Anyone living with schizophrenia or who has a loved one with the illness knows that it’s a complex mental health condition to manage.
The condition, which affects thinking and can cause a person to lose touch with reality, can have heavy emotional, physical, and financial tolls. Schizophrenia is a common cause of disability, according to the National Institute of Mental Health. People with schizophrenia have a higher risk of suicide than the average person. They may also have other conditions, such as depression.
Starting an effective treatment plan—and staying on it—can help someone with schizophrenia manage daily life, says Anil Malhotra, MD, director of psychiatry research at Zucker Hillside Hospital in Glen Oaks, New York, and a Genomind Scientific Advisory Board member.
“Schizophrenia is a lifelong illness,” Dr. Malhotra says. “Those who have it usually require treatment for the majority of their lifetime.”
Here’s what you should know about long-term treatment for schizophrenia and how pharmacogenetic (PGx) testing can help.
Getting the Right Diagnosis
One of the first steps to getting help for any health condition is recognizing you are ill. For someone with schizophrenia, who may have a hard time distinguishing between what’s real and what’s not, this can be especially difficult.
Schizophrenia can cause psychotic symptoms that affect how a person perceives the world. These psychotic symptoms may include:
- Delusions: Believing things that are not based in reality
- Paranoia: Having irrational fears or suspicions, such as fearing that someone is “out to get you”
- Hallucinations: Seeing or hearing things that don’t exist
Schizophrenia can also cause:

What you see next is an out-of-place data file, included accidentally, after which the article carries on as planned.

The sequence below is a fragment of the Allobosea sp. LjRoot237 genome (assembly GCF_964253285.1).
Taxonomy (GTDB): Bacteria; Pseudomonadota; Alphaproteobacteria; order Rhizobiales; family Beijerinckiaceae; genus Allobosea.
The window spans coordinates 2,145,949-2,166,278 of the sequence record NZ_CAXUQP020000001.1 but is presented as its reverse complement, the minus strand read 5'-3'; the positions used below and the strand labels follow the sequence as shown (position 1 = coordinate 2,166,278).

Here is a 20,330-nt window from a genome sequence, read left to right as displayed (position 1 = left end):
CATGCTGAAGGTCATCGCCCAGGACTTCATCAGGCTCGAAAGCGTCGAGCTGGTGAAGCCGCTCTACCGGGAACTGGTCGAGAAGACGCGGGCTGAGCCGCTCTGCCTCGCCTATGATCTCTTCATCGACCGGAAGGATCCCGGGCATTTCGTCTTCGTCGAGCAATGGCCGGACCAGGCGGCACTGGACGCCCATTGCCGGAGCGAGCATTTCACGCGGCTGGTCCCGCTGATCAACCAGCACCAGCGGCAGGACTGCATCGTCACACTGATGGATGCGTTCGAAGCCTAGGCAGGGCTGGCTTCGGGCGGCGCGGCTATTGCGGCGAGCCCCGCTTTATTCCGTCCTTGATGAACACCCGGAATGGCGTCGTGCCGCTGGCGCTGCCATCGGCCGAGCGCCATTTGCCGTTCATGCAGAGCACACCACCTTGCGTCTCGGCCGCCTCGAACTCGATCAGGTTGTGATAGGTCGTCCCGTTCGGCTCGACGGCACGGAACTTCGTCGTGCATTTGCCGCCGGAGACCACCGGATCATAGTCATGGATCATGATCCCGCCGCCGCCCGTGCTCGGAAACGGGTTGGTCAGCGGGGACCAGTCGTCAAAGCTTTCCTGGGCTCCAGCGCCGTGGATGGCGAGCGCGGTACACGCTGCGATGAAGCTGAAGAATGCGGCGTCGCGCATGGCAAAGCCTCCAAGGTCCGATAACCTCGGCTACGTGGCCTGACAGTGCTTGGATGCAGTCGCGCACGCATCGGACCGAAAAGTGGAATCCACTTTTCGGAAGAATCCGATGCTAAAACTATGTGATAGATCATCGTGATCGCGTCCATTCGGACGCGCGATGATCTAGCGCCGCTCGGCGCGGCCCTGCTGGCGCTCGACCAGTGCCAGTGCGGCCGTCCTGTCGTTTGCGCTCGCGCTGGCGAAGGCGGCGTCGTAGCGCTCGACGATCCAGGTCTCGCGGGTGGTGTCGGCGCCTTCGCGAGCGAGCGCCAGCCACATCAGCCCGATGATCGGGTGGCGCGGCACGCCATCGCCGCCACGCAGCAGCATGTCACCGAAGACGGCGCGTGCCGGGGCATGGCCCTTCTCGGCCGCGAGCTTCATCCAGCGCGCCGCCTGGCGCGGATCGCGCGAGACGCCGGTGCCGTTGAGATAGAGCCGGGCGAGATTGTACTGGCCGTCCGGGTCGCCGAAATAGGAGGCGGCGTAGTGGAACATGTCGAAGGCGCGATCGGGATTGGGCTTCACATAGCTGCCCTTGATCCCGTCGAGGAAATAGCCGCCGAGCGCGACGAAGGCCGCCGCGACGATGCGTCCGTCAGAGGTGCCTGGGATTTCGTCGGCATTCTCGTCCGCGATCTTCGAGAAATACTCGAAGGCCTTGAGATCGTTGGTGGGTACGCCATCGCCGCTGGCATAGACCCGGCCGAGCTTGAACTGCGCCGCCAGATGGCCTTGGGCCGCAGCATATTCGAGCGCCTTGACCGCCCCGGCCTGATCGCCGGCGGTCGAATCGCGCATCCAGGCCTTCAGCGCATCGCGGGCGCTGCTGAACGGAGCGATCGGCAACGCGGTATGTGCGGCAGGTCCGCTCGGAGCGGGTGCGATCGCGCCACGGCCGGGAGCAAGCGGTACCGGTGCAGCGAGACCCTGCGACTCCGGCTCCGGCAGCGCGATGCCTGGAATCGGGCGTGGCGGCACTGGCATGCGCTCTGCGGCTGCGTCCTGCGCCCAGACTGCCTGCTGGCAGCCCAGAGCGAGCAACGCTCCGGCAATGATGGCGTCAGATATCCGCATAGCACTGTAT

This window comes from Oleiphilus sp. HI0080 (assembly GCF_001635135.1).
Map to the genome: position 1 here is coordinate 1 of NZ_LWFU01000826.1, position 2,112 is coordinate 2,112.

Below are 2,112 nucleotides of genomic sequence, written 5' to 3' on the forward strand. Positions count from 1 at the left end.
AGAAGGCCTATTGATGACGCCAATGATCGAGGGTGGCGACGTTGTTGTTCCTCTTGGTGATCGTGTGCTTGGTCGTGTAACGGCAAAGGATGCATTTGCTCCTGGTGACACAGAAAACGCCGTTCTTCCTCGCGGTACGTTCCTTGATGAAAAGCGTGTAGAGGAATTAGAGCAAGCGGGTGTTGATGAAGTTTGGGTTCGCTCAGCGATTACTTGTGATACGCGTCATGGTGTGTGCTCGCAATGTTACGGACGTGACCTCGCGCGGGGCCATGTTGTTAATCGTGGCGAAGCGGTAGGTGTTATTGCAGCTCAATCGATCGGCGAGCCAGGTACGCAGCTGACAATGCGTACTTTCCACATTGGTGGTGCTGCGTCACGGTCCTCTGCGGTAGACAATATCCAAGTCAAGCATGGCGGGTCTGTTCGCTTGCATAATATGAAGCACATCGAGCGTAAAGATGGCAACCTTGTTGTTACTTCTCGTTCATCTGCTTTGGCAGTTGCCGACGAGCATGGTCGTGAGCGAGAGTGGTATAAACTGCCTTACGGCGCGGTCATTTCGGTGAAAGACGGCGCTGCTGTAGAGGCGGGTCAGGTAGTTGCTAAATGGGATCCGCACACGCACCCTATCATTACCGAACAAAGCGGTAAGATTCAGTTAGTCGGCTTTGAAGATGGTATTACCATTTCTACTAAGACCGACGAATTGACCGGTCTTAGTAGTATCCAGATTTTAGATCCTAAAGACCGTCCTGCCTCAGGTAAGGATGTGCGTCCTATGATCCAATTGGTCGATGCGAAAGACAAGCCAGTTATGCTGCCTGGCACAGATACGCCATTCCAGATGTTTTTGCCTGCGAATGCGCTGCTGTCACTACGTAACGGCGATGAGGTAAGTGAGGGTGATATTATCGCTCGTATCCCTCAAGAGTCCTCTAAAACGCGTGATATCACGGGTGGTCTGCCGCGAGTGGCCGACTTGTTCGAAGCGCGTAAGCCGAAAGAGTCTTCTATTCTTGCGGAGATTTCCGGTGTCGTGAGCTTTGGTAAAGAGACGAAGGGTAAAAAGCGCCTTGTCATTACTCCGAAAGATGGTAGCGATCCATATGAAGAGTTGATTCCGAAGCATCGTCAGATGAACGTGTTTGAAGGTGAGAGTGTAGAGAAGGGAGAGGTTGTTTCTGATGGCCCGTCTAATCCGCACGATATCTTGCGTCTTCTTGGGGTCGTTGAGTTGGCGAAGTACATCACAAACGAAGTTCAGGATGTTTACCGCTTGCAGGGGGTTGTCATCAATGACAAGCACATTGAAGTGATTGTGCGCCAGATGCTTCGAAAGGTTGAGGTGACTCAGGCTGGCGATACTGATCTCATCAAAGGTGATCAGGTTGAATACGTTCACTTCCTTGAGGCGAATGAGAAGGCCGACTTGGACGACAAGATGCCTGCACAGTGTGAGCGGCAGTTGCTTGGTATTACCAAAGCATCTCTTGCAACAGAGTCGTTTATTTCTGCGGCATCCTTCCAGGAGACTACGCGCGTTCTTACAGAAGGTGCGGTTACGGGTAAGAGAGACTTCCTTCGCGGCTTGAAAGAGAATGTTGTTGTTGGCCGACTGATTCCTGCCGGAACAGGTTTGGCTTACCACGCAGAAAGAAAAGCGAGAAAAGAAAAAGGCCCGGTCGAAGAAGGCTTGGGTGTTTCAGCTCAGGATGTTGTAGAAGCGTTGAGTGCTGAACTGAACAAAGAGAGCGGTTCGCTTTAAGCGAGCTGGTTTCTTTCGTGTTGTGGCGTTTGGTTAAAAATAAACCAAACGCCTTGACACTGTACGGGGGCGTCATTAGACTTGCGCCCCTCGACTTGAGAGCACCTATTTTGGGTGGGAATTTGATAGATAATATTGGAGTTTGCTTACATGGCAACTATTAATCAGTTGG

- “Negative” symptoms: Loss of motivation, lack of pleasure, or difficulty expressing emotions
- Cognitive symptoms: Trouble thinking, concentrating, or remembering
These symptoms, especially psychotic symptoms, can contribute to a delay in diagnosis. It often takes more than a year for someone who develops schizophrenia symptoms to seek medical care, Dr. Malhotra says.
If you or someone you love has these symptoms, reach out to your primary care doctor or a mental health clinician.
Starting Treatment and Medication
Early treatment is critical. Once schizophrenia is diagnosed, treatment can start. Because schizophrenia is complex, treatment usually includes multiple approaches:
- Medication, such as antipsychotics
- Therapy, such as cognitive behavioral therapy (CBT)
- Social support, such as family education programs
Antipsychotics, which help relieve psychotic symptoms like delusions and hallucinations, are the most common medications used for the treatment of schizophrenia. They reduce excess levels of the neurotransmitter dopamine by blocking dopamine receptors in the brain.
While there are a variety of antipsychotics to choose from, there are two main routes of administration:
- Oral antipsychotics, which are pills or liquids you take by mouth
- Long-acting injectables, which are injections that a healthcare provider will give you
If you have schizophrenia, your clinician will typically recommend oral antipsychotics first. But if you have trouble following your medication plan, your clinician may prescribe long-acting injectables.
Maintaining Treatment and Medication
For any medication to work properly, it’s important to take it exactly as prescribed. This is known as medication adherence.
Many people with schizophrenia, however, struggle with medication adherence. In fact, about 50 percent do not follow their medication plan, according to a review in Patient Related Outcome Measures.
Not following a medication plan consistently puts you at risk for relapse, and it’s a common reason that patients with schizophrenia are hospitalized, Dr. Malhotra says.
Other consequences of medication nonadherence in patients with schizophrenia can include:
- Persistent or worsening symptoms
- More medical appointments